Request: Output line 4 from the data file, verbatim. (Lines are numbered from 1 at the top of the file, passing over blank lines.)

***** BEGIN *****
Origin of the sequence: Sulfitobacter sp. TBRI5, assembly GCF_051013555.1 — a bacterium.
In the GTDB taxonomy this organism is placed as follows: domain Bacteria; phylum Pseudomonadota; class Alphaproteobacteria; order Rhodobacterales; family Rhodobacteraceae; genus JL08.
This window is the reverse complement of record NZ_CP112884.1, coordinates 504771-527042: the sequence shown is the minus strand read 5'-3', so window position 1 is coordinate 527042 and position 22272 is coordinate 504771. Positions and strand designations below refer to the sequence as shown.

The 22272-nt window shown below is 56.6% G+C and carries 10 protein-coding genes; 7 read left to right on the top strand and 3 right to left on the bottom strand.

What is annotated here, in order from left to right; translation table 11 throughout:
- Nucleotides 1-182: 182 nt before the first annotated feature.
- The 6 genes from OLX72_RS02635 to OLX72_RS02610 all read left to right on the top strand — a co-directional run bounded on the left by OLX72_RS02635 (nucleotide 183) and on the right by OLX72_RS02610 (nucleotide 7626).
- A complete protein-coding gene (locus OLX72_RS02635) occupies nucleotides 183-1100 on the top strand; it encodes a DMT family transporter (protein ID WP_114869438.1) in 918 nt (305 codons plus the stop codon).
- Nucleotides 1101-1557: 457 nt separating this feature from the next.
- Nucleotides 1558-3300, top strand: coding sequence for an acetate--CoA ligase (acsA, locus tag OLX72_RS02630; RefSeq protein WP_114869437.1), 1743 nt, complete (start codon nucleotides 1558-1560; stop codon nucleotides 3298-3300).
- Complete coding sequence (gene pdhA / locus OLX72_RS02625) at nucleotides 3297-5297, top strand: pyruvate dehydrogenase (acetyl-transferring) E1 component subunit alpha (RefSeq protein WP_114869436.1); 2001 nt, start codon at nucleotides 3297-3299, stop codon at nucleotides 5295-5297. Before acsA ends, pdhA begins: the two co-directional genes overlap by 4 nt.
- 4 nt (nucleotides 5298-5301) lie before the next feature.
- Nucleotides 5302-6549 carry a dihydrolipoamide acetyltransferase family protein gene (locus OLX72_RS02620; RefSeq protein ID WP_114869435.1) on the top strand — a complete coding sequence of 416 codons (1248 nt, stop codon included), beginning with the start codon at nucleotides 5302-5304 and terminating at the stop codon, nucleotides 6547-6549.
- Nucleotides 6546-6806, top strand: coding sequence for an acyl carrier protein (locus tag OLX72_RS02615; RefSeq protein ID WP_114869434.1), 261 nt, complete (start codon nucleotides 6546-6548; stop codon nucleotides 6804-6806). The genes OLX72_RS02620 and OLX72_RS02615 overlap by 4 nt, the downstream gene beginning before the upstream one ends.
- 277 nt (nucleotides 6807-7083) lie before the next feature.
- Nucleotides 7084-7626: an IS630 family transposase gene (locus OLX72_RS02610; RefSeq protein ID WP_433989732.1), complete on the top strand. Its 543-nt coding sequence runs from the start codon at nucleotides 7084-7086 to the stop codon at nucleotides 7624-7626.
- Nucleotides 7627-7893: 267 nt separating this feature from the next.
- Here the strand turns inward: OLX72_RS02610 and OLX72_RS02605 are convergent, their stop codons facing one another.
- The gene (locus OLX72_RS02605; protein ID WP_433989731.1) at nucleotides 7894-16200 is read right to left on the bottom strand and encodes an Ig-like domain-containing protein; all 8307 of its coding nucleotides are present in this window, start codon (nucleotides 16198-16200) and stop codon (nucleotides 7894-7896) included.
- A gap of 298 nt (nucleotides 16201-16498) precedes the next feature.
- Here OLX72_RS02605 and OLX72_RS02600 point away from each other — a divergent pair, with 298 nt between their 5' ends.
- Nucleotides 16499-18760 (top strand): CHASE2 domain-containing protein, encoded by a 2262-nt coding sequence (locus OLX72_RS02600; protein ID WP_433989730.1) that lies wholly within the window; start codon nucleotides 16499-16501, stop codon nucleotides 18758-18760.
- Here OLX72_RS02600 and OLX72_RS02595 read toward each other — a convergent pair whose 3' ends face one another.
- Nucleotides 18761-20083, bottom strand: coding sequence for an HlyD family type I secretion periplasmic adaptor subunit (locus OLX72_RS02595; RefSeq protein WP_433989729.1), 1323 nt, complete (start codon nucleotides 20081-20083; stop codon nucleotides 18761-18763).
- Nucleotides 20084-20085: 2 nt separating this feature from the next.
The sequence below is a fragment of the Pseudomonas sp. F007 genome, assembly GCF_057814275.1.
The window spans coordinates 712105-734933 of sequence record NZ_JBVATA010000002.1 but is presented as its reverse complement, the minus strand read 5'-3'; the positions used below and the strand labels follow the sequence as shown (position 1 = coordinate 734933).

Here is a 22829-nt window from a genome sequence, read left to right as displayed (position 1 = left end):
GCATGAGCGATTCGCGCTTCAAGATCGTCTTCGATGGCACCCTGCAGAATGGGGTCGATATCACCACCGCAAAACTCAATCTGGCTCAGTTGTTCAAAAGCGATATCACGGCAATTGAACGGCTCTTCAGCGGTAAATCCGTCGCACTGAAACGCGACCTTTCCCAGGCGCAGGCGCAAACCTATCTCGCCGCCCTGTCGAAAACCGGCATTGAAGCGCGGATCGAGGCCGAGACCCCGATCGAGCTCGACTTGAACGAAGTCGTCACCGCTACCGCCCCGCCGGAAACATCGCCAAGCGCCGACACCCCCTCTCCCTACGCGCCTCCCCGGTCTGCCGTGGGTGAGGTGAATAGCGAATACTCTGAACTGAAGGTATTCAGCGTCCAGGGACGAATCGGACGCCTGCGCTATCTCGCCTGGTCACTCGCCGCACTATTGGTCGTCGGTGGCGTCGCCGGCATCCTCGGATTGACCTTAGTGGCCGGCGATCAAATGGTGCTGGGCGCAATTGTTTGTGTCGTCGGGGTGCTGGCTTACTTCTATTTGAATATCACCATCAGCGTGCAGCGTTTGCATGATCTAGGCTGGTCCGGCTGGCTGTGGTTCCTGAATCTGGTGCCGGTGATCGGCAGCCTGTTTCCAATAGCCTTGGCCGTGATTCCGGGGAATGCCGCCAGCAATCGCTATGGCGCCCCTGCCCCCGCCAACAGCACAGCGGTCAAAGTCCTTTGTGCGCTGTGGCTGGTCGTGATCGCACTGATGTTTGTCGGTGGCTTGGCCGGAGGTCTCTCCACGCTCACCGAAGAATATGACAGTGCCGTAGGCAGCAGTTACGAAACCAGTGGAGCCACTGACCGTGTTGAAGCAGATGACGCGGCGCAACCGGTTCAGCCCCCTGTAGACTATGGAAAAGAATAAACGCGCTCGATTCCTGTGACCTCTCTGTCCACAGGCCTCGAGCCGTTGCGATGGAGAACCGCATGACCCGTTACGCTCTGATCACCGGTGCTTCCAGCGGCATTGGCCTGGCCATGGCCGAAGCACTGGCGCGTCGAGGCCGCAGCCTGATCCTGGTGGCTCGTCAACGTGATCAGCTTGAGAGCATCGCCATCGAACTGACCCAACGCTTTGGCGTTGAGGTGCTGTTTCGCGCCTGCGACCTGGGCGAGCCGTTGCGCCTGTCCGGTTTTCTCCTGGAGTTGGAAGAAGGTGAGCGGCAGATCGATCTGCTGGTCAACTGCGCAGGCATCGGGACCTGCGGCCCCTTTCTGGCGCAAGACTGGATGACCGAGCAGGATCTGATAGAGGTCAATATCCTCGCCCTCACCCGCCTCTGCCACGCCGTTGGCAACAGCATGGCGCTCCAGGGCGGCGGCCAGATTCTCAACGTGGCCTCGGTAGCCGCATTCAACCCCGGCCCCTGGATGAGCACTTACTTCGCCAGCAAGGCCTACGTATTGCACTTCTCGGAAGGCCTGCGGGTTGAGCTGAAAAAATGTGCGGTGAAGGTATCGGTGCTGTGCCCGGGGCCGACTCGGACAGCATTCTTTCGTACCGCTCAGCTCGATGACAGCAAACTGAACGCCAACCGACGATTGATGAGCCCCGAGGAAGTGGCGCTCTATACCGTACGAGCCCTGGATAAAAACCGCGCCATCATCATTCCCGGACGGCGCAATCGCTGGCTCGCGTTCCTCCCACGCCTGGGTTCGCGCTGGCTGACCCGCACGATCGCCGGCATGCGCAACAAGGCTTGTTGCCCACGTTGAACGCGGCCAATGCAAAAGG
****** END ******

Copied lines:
The 22272-nt window shown below is 56.6% G+C and carries 10 protein-coding genes; 7 read left to right on the top strand and 3 right to left on the bottom strand.